Is steel still important to the Welsh economy?

Port Talbot Image copyright Getty Images

What a year it has been for steel. Twelve months ago the future for Tata in Wales looked very gloomy and had the worst happened - the Port Talbot site closed and mothballed - the whole Welsh economy would have contracted significantly.

Why is what Tata does still important here?


Tata pays massive amounts in business rates.

While its plant at Llanwern in Newport is not as important as it was decades ago, Tata still pays more than £3m a year in business rates.

Those for the giant Port Talbot works will of course be much higher. What is interesting is that all that revenue from the five Tata sites in Wales is pooled and then shared out across all Welsh local authorities, benefiting all parts of the country.


Tata's workforce may well have fallen to 6,300 in Wales but it is calculated to inject about £200m a year in wages to its employees alone.

On top of that there are thousands of other jobs in Wales, dependent on Tata - calculated in a report from the Cardiff-based Wales Economy Research Unit (WERU) in 2012 to be around 18,000.

Professor Calvin Jones, one of the authors of the report, said the messages from that detailed analysis still stands.

The salaries of those thousands of workers are relatively high - they tend to be twice the minimum wage and are largely spent in the wider economy.


Welsh steel goes into a wide range of goods like washing machines and food tins but there is the potential to supply bigger markets - the proposed tidal lagoons and big road and rail projects.

Tata is also a big consumer. Union Unite said the plant in Port Talbot alone uses as much energy as the whole of the city of Swansea. In 2011 its spending on water, gas and electricity was £150m a year, money that would be sorely missed by utility firms.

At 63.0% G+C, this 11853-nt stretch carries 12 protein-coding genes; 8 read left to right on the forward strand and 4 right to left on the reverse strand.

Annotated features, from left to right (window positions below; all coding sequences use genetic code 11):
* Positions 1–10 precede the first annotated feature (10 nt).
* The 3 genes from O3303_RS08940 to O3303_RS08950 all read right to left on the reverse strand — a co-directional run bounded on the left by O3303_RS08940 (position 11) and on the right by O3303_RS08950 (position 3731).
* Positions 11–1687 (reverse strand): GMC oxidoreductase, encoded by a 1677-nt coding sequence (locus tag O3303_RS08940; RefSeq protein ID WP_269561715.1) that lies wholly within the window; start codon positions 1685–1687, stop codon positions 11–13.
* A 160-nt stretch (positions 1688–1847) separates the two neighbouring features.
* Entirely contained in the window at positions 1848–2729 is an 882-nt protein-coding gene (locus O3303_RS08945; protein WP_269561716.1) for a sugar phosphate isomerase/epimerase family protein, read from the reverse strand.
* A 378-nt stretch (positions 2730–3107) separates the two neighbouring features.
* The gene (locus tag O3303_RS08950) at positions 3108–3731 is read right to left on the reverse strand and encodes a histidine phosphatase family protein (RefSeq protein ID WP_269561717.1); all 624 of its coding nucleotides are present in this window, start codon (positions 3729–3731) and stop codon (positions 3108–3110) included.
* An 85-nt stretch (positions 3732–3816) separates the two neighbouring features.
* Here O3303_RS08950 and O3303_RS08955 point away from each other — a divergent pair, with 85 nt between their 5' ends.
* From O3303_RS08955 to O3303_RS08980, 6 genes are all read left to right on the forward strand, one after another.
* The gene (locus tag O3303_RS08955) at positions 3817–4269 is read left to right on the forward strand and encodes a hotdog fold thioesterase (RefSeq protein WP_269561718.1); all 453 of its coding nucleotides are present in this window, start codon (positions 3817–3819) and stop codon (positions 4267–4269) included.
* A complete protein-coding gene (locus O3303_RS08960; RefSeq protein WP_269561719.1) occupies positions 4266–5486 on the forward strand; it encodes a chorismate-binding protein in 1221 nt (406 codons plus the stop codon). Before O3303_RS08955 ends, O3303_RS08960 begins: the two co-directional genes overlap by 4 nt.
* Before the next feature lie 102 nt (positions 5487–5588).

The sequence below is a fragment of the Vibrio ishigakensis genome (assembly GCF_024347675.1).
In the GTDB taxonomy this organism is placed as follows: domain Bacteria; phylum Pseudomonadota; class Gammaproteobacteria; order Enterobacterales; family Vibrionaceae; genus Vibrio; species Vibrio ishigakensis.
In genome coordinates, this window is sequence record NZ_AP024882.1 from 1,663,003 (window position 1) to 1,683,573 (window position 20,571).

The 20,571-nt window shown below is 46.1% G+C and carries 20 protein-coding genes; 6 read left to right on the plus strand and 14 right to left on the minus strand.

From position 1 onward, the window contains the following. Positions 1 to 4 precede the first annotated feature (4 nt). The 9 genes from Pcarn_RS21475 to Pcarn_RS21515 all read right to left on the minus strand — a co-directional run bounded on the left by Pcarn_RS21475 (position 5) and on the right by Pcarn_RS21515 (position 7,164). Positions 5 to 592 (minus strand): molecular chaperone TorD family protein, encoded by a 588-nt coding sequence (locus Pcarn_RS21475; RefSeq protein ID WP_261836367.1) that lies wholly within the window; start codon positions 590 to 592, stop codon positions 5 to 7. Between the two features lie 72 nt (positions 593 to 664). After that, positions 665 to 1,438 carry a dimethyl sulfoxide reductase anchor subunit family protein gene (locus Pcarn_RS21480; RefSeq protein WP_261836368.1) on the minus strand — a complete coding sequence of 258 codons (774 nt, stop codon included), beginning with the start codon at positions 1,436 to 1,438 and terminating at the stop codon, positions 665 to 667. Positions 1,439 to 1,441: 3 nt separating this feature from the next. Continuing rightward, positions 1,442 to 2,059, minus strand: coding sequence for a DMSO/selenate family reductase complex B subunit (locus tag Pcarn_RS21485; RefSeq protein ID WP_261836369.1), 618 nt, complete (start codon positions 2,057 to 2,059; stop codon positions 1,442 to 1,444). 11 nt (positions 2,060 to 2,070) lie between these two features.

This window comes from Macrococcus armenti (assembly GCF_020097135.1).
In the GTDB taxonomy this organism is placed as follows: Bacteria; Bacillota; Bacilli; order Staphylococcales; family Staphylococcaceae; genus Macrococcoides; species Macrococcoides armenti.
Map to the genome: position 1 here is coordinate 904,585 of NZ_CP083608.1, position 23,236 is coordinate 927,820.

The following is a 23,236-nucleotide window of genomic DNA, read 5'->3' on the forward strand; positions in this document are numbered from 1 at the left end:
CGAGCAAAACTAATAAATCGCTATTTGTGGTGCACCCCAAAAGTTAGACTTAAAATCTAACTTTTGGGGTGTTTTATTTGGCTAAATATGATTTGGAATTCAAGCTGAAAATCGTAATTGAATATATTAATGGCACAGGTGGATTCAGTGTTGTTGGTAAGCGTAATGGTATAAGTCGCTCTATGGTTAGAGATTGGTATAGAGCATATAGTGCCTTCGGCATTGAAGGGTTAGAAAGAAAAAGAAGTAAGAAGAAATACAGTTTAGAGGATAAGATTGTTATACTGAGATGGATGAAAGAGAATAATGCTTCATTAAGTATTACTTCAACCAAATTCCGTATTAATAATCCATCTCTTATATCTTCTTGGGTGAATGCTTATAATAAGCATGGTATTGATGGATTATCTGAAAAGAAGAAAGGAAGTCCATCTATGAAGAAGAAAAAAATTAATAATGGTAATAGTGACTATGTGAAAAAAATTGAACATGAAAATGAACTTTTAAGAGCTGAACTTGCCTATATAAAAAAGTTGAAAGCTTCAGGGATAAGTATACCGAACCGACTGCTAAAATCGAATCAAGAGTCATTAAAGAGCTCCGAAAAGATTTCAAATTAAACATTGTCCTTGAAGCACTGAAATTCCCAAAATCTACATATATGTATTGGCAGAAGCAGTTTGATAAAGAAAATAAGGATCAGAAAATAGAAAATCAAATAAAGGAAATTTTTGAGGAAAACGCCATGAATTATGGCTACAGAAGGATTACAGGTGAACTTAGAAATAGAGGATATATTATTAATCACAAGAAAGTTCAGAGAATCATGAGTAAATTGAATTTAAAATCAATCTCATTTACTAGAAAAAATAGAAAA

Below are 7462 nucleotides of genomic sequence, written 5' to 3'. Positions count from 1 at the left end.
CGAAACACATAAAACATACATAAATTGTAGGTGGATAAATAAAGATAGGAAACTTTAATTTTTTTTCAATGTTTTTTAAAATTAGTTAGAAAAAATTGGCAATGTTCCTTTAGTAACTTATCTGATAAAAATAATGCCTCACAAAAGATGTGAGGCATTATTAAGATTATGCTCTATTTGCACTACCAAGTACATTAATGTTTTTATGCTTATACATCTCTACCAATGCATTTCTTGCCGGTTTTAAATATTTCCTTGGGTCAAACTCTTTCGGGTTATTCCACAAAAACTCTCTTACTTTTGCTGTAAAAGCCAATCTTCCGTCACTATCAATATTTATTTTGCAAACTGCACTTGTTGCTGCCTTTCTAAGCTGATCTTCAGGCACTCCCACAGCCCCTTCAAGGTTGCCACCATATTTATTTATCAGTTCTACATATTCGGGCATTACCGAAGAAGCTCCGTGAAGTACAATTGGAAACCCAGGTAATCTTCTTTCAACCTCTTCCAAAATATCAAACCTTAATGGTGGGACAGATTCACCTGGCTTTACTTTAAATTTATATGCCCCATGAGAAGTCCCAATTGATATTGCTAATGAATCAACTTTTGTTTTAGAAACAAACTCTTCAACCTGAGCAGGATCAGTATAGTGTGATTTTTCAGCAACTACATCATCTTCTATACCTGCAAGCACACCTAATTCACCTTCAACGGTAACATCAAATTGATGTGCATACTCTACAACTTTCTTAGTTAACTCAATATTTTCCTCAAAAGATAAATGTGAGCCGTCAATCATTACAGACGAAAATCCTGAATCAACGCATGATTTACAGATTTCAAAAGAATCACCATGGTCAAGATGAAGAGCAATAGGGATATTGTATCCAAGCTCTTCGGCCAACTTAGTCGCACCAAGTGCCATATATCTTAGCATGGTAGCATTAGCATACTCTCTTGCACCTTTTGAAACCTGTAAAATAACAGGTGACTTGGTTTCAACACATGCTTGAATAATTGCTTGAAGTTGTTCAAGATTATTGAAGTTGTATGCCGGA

Dwr Cymru said Tata is one of its biggest private customers in Wales.


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Media captionEconomist Prof Calvin Jones said there needs to be a long-term 'plan B' to prepare Port Talbot for a future without a steel plant

The calculations, by WERU suggest Tata and its supply chain is worth £3.3bn a year to Wales - and on site it generates about 3% of the entire Welsh economy.

Prof Calvin Jones said Tata has "heft" and is unique in the Welsh economy.

"It's important in a strict number sense - several thousand jobs over different operations, all of which are well paid, when we looked at it in 2012 no-one was paid less than double the minimum wage, the workers are well trained, good career progression - those sorts of jobs are very hard to find in somewhere like Wales.

"It also has an iconic status. Wales still prides itself on its industry, even in the times when that has been reduced. When the last of that goes, then what is left is a lot of low value added, back office stuff, which doesn't feel like a distinctive economy."

Tata employees have much to think about with this proposal, when the consultation starts next week.

The promise of a jobs pact equivalent to the Dutch plant will be welcomed as will the £1bn 10-year investment plan in Port Talbot.

However the proposal to close the British Steel Pension Scheme (BSPS) will no doubt raise many questions among the workforce.

The proposed new pension scheme would see employers paying in 10% and employees 6% - much higher than the 3% and 3% opening offer earlier in the year.

But the average length of service with Tata in Wales is 16 years and we can expect many more detailed questions from the workforce as they dissect the proposal from the management.

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